In rain? Yes, I would prefer Baltimore. I never drove in NYC.
 
2012-06-10 01:20:34 AM

suziequzie: The girl next to me keeps giving them candy and donuts for helping her with her comp


Oh doughnuts. Doughnuts are important in our IT organization. It's a rule, FNGs aren't called by their name until they buy the team doughnuts. The rule may as well be written in stone. It's also a rule you can't tell the FNG the rule until day 3.

It's a team building thing.

Still, doughnuts are important. The servers run on them.
 
2012-06-10 01:20:43 AM

suziequzie: optikeye: Ika7734: IT is doing the job right, because they keep stuff up and seem to be invisible.

If you do your job correctly, you're invisible and everything just 'works' and they don't see the need for you and infact for most the time the equipment doesn't need you either as it's stable and working just fine with autoscripts etc.

Occasionally, reach over to the server and turn the power off. Wait for calls and then "OMG, I'm right on it...it should be back up in 30 mins." Take a smoke break switch it back on and you're a god.

Every time I've had to call the help desk where I work because something went glitchy, I make sure to thank the IT guy. The most recent time: got a 2nd monitor to help with my work, even though my desk is really, really small - and after the install, it kept blacking out and flickering non-stop. He stopped by, swapped the vid card, and now it's good as gold. Thank you IT guy.

The girl next to me keeps giving them candy and donuts for helping her with her comp. We're just lowly production staff though, we KNOW we need this shiat to work right.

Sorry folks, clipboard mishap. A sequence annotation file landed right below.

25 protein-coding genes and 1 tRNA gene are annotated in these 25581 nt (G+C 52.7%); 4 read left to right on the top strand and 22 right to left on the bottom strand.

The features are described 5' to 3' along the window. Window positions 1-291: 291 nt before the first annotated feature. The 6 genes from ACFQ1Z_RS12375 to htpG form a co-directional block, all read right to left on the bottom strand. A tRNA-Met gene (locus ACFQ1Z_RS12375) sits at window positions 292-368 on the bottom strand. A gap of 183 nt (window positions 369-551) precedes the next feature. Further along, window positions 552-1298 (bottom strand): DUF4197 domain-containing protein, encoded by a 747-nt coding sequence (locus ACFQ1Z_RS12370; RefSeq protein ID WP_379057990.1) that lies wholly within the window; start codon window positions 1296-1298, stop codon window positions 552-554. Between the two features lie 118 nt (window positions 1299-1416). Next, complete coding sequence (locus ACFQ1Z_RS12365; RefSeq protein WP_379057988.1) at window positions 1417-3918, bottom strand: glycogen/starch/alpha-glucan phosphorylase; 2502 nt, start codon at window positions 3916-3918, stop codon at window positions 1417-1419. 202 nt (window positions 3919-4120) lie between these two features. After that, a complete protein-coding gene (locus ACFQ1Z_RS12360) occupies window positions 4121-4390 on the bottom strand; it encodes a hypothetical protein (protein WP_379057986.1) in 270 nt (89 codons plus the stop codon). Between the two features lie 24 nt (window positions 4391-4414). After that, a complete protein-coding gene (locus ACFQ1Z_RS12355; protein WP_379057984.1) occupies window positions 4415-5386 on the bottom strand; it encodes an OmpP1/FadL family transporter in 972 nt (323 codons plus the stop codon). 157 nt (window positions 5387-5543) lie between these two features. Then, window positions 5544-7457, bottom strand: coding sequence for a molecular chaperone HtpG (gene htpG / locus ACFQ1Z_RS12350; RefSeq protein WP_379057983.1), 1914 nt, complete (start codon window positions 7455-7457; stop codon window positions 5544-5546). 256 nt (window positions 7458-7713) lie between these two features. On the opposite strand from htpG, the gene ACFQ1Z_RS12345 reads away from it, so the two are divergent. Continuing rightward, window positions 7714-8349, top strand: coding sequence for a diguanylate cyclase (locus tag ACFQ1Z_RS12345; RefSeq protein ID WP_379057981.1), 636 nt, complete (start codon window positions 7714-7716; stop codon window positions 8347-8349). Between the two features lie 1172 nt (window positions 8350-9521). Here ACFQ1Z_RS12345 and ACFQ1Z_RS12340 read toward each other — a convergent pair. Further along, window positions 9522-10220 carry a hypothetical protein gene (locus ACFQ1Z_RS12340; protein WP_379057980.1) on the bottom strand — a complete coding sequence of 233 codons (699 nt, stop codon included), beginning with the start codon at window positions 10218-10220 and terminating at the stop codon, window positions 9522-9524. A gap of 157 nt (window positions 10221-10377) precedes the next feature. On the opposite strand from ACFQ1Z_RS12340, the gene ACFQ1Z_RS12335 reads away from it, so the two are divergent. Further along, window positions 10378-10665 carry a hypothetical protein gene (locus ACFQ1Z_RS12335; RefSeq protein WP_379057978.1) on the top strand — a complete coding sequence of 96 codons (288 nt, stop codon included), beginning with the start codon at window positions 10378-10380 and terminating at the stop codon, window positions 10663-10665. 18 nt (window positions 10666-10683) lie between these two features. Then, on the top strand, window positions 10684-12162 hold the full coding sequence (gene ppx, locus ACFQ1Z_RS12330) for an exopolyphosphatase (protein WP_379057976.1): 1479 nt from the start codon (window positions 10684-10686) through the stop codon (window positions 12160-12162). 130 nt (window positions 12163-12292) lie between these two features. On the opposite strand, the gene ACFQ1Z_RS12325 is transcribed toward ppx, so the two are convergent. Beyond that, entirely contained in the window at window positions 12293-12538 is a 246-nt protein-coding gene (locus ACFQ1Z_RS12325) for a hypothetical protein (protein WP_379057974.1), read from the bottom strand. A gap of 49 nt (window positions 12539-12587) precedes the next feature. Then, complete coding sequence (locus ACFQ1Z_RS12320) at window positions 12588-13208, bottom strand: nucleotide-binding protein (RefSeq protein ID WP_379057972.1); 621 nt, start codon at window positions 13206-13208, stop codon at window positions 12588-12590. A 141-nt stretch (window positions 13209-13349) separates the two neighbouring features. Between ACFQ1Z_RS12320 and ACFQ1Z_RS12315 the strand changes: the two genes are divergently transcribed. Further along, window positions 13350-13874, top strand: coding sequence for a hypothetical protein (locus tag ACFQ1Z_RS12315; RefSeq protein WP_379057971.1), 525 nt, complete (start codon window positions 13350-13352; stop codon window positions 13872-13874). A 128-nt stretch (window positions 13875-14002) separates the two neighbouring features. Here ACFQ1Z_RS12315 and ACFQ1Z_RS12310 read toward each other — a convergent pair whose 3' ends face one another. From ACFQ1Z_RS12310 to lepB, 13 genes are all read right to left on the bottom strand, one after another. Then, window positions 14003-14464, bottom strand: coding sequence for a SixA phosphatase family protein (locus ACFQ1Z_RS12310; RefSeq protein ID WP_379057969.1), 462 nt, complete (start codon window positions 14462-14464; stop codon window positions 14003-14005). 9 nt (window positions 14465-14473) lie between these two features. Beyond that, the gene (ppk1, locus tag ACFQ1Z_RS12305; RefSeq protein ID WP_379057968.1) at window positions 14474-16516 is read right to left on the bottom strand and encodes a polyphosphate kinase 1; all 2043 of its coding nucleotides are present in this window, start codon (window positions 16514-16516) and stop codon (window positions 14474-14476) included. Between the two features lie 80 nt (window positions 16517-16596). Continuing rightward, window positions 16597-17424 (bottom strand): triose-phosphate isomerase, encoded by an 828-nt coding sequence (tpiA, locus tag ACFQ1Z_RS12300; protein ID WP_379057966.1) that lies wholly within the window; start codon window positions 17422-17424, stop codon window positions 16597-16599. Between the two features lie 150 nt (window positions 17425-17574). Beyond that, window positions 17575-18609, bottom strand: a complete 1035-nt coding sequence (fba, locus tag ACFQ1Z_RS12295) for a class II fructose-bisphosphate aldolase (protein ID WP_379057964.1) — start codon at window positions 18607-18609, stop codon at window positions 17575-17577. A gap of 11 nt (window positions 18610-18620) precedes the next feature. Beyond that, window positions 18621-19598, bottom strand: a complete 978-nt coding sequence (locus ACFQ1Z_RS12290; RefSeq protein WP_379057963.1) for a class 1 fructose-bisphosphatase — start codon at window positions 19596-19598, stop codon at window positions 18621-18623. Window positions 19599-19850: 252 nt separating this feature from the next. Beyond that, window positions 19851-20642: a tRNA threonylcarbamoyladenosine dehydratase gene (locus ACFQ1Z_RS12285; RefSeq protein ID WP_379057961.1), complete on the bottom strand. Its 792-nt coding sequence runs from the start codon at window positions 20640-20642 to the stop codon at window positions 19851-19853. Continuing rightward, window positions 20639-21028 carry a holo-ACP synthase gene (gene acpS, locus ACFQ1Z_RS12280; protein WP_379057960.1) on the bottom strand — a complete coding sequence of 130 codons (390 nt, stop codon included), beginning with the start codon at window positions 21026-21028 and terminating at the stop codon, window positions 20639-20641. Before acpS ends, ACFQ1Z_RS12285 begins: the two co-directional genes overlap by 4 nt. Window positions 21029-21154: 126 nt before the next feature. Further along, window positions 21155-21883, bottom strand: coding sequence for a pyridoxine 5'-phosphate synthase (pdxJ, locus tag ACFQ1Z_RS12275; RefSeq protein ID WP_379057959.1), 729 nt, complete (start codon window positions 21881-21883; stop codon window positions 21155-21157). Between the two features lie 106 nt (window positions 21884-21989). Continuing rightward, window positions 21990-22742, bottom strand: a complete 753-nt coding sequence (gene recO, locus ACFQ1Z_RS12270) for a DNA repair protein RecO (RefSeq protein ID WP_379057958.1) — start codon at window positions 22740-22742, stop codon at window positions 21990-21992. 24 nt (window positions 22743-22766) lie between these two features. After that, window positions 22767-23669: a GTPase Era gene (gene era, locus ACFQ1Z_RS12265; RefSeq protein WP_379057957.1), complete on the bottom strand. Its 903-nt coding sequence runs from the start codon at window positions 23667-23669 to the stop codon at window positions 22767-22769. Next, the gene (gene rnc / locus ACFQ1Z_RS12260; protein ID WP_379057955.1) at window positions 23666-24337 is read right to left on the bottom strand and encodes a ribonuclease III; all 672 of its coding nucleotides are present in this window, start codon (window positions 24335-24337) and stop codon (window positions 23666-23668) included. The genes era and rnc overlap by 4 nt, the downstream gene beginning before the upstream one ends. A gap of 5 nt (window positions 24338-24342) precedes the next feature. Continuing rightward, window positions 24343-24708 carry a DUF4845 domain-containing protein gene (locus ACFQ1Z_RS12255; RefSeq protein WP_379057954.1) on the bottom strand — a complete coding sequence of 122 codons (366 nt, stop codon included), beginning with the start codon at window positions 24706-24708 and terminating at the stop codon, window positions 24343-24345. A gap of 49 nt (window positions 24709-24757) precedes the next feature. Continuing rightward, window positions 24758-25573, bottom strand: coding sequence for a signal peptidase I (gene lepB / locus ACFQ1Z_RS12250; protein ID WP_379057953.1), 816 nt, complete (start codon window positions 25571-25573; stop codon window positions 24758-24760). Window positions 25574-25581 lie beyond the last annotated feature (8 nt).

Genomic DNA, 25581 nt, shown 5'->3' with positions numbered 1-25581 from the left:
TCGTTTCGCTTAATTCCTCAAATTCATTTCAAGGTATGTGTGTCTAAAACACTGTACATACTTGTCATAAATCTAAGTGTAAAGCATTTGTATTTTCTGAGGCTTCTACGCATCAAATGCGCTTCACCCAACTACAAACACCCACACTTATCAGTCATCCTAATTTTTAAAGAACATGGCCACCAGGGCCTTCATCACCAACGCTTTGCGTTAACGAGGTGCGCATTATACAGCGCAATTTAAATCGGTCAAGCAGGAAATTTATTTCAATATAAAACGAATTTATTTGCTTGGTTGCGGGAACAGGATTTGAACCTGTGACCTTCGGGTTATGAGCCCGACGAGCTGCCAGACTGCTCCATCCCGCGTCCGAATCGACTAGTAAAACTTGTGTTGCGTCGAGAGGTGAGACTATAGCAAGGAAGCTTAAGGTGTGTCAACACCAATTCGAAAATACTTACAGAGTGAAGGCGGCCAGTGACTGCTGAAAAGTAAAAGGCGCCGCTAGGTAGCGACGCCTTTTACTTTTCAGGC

You should also treat your facilities people the same way. One thing I was told in my first corporate gig was to never piss those guys off. They are the go to crew you need when things go sideways in the building and if you need help you do not want an angry crew coming to your desk. I do everything I can to help them all out and we dont even issue them phones for work.
 
2012-06-10 01:21:13 AM
a state manager buddy sends me casteville requests regular as clockwork twice daily, seems his servers are running spiffilly, thankfully, for all our sakes.
 
2012-06-10 01:27:56 AM

Di Atribe: mxwjs: they almost never keep up with their end.

Almost NEVER? I'd say they keep up their end more times than not. Think about all of the things that continue to work & make your life easier on a day to day basis. Road repairs, trash pickup, police presence, fire departments, zoning regulations, water treatment. And that's just the tip of the iceberg. If you truly know better how to spend that money, then I'd suggest running for office. If not, then vote & write your politicians. But for godsakes quit biatching into the ether about shiat you know nothing about.


If I was voted into office, you would be in charge of graphing the power rankings for the NFL teams. If you did well, I might even promote you to the manager of the football pool.